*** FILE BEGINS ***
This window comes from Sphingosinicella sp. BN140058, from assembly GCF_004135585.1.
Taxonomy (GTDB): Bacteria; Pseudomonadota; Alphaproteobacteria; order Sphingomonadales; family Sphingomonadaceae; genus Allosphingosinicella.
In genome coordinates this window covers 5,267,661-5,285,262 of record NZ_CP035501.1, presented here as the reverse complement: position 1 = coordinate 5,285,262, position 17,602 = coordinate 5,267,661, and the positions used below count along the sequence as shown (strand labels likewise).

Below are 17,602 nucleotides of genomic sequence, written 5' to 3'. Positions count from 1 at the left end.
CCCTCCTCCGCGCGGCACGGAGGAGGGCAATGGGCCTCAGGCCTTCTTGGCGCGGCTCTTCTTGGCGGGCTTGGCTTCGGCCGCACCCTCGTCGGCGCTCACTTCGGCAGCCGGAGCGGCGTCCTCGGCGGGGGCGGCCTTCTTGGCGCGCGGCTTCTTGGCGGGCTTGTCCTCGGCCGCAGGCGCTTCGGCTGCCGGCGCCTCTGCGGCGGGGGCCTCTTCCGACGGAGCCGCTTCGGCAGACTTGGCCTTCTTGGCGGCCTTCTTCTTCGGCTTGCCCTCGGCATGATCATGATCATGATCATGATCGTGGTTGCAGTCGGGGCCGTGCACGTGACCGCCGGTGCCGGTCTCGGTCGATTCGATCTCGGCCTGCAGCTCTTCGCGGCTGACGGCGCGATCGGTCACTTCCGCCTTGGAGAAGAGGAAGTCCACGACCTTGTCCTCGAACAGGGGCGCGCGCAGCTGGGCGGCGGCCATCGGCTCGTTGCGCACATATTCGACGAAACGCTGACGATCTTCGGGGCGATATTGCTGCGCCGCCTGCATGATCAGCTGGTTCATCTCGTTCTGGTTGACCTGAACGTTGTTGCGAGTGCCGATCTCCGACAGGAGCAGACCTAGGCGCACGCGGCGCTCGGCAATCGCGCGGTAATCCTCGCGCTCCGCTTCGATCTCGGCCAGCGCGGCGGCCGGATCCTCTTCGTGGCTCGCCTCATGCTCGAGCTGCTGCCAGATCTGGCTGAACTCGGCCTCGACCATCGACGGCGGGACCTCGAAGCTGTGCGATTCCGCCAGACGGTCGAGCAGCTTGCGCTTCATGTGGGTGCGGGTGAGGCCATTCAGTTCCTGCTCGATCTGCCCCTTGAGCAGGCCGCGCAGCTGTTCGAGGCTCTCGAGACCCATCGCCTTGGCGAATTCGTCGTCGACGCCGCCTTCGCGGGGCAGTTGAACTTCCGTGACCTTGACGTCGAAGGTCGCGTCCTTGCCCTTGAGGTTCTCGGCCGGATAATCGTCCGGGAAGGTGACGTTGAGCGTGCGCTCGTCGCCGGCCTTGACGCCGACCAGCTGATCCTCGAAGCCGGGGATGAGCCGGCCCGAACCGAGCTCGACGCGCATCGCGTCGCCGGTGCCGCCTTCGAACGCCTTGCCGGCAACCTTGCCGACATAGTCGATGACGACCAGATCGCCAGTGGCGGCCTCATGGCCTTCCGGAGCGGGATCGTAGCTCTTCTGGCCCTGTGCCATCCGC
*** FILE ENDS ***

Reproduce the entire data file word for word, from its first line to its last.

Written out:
This window comes from Sphingosinicella sp. BN140058, from assembly GCF_004135585.1.
Taxonomy (GTDB): Bacteria; Pseudomonadota; Alphaproteobacteria; order Sphingomonadales; family Sphingomonadaceae; genus Allosphingosinicella.
In genome coordinates this window covers 5,267,661-5,285,262 of record NZ_CP035501.1, presented here as the reverse complement: position 1 = coordinate 5,285,262, position 17,602 = coordinate 5,267,661, and the positions used below count along the sequence as shown (strand labels likewise).

Below are 17,602 nucleotides of genomic sequence, written 5' to 3'. Positions count from 1 at the left end.
CCCTCCTCCGCGCGGCACGGAGGAGGGCAATGGGCCTCAGGCCTTCTTGGCGCGGCTCTTCTTGGCGGGCTTGGCTTCGGCCGCACCCTCGTCGGCGCTCACTTCGGCAGCCGGAGCGGCGTCCTCGGCGGGGGCGGCCTTCTTGGCGCGCGGCTTCTTGGCGGGCTTGTCCTCGGCCGCAGGCGCTTCGGCTGCCGGCGCCTCTGCGGCGGGGGCCTCTTCCGACGGAGCCGCTTCGGCAGACTTGGCCTTCTTGGCGGCCTTCTTCTTCGGCTTGCCCTCGGCATGATCATGATCATGATCATGATCGTGGTTGCAGTCGGGGCCGTGCACGTGACCGCCGGTGCCGGTCTCGGTCGATTCGATCTCGGCCTGCAGCTCTTCGCGGCTGACGGCGCGATCGGTCACTTCCGCCTTGGAGAAGAGGAAGTCCACGACCTTGTCCTCGAACAGGGGCGCGCGCAGCTGGGCGGCGGCCATCGGCTCGTTGCGCACATATTCGACGAAACGCTGACGATCTTCGGGGCGATATTGCTGCGCCGCCTGCATGATCAGCTGGTTCATCTCGTTCTGGTTGACCTGAACGTTGTTGCGAGTGCCGATCTCCGACAGGAGCAGACCTAGGCGCACGCGGCGCTCGGCAATCGCGCGGTAATCCTCGCGCTCCGCTTCGATCTCGGCCAGCGCGGCGGCCGGATCCTCTTCGTGGCTCGCCTCATGCTCGAGCTGCTGCCAGATCTGGCTGAACTCGGCCTCGACCATCGACGGCGGGACCTCGAAGCTGTGCGATTCCGCCAGACGGTCGAGCAGCTTGCGCTTCATGTGGGTGCGGGTGAGGCCATTCAGTTCCTGCTCGATCTGCCCCTTGAGCAGGCCGCGCAGCTGTTCGAGGCTCTCGAGACCCATCGCCTTGGCGAATTCGTCGTCGACGCCGCCTTCGCGGGGCAGTTGAACTTCCGTGACCTTGACGTCGAAGGTCGCGTCCTTGCCCTTGAGGTTCTCGGCCGGATAATCGTCCGGGAAGGTGACGTTGAGCGTGCGCTCGTCGCCGGCCTTGACGCCGACCAGCTGATCCTCGAAGCCGGGGATGAGCCGGCCCGAACCGAGCTCGACGCGCATCGCGTCGCCGGTGCCGCCTTCGAACGCCTTGCCGGCAACCTTGCCGACATAGTCGATGACGACCAGATCGCCAGTGGCGGCCTCATGGCCTTCCGGAGCGGGATCGTAGCTCTTCTGGCCCTGTGCCATCCGC